Susan Goldstine

Steven Muller Distinguished Professor of the Sciences
St. Mary's College of Maryland
There are two things I have done for as long as I can remember: explore mathematics, and create things with my hands. In my professional academic life, these impulses have merged into my specialization in mathematics and the arts. I am particularly devoted to exploring handcrafts, especially those in the fiber arts traditionally viewed as feminine. The interplay between mathematics and fiber arts is endlessly fascinating, both in the ways that mathematics allows for a deeper understanding of knitting, crochet, weaving, and so forth, and in the ways that these crafts can illuminate complex concepts in mathematics.
Symmetry Flow
56 x 166 x 166 cm
Watercolor paper, watercolor pencil, stainless steel wire
A kinetic flowchart for identifying the 17 wallpaper groups. The mobile follows Brian Sanderson's classification system for symmetries that fill the plane, which first sorts by the largest order of rotational symmetry. The initial split in the mobile is between patterns with and without an order 3 rotation; the branches then subdivide into maximum rotation orders 6, 3, 4, 2, and 1. Further branchings filter by reflections, glide reflections, and the relationships between different symmetries. Roughly speaking, within each cluster the more reflection symmetry a pattern has, the lighter the color.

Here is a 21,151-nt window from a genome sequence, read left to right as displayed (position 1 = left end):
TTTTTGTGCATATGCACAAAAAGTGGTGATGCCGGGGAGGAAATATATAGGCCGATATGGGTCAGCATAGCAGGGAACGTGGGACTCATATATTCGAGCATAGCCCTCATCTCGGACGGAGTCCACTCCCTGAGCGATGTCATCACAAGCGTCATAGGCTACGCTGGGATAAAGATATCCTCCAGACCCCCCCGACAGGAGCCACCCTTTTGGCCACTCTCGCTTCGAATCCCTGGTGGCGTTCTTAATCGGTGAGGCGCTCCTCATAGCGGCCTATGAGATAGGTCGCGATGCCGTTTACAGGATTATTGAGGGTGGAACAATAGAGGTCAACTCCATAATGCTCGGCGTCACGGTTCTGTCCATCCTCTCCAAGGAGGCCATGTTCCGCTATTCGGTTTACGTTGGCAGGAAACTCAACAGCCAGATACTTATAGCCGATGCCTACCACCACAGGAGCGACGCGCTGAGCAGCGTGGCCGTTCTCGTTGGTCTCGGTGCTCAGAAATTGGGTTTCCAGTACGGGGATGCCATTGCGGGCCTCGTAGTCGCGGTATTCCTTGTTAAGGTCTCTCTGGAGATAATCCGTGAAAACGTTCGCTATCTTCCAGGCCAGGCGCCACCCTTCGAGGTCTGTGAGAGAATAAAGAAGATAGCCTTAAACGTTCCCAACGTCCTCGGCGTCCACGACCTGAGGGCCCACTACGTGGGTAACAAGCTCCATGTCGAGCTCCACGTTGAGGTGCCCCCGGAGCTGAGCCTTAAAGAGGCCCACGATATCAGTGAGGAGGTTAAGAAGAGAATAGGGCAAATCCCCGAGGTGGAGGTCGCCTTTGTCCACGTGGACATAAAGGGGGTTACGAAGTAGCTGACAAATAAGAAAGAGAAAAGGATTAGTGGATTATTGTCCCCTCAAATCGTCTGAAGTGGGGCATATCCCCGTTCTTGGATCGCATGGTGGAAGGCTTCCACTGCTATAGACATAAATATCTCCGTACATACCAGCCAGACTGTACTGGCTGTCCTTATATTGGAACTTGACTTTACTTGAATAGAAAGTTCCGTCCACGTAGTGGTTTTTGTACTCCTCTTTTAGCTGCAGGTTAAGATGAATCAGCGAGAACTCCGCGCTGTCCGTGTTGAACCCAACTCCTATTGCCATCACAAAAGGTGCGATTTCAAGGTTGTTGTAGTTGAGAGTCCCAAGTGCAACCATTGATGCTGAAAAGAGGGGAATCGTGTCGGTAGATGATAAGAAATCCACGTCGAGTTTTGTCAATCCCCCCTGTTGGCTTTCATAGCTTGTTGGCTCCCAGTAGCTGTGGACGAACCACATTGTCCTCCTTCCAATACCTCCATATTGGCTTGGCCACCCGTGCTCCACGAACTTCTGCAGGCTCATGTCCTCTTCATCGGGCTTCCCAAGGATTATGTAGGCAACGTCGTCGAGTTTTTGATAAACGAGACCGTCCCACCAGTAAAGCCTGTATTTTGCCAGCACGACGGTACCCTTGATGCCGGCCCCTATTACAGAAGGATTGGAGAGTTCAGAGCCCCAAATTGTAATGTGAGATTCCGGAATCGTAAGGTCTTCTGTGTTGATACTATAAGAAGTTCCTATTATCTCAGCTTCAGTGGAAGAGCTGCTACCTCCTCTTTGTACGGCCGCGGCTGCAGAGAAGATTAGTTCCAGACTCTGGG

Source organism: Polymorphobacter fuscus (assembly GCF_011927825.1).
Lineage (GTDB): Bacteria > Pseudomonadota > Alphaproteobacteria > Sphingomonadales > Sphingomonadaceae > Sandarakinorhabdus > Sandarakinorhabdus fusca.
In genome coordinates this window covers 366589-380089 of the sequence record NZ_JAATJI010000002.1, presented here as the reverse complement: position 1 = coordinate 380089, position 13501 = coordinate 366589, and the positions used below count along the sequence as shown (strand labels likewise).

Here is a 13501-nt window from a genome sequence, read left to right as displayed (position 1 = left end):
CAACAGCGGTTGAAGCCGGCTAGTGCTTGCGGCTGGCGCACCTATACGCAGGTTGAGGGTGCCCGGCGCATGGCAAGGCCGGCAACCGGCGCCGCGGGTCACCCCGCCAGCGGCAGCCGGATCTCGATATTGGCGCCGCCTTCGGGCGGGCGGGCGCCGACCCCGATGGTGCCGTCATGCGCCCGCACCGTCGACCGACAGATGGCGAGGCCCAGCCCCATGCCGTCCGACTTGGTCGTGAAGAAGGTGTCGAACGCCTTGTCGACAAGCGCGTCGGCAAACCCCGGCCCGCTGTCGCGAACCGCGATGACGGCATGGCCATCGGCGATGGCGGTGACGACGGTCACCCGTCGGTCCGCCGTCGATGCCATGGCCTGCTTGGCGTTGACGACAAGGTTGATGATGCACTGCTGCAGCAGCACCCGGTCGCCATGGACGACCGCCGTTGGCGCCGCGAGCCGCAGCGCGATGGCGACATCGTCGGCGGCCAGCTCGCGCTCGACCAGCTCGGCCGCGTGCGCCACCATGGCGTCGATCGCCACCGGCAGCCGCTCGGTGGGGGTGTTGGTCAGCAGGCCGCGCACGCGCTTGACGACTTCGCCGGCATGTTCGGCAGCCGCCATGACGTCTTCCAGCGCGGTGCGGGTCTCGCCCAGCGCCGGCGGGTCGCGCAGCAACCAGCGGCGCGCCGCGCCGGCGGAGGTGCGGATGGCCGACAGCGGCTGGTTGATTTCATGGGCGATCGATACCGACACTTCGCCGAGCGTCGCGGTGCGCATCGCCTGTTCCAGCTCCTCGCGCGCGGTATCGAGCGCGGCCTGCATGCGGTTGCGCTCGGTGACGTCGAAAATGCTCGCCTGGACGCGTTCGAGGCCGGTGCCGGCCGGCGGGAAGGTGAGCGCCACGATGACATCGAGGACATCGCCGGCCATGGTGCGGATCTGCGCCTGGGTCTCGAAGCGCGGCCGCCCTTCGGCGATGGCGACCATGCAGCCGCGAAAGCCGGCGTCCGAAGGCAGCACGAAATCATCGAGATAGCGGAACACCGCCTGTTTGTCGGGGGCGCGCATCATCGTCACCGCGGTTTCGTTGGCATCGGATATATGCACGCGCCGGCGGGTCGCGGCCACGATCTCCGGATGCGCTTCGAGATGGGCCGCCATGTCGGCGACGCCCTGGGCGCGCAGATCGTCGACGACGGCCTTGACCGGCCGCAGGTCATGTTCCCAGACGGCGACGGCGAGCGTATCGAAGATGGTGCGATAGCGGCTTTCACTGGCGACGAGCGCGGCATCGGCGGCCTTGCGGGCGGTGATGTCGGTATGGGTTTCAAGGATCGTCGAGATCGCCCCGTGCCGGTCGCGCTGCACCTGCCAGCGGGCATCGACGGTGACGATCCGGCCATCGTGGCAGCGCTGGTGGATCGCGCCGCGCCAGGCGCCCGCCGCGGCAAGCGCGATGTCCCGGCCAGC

My thanks go to Louise Gould for her advice on desktop cutting machines, and to Alison Frane for teaching me how to make wire mobiles.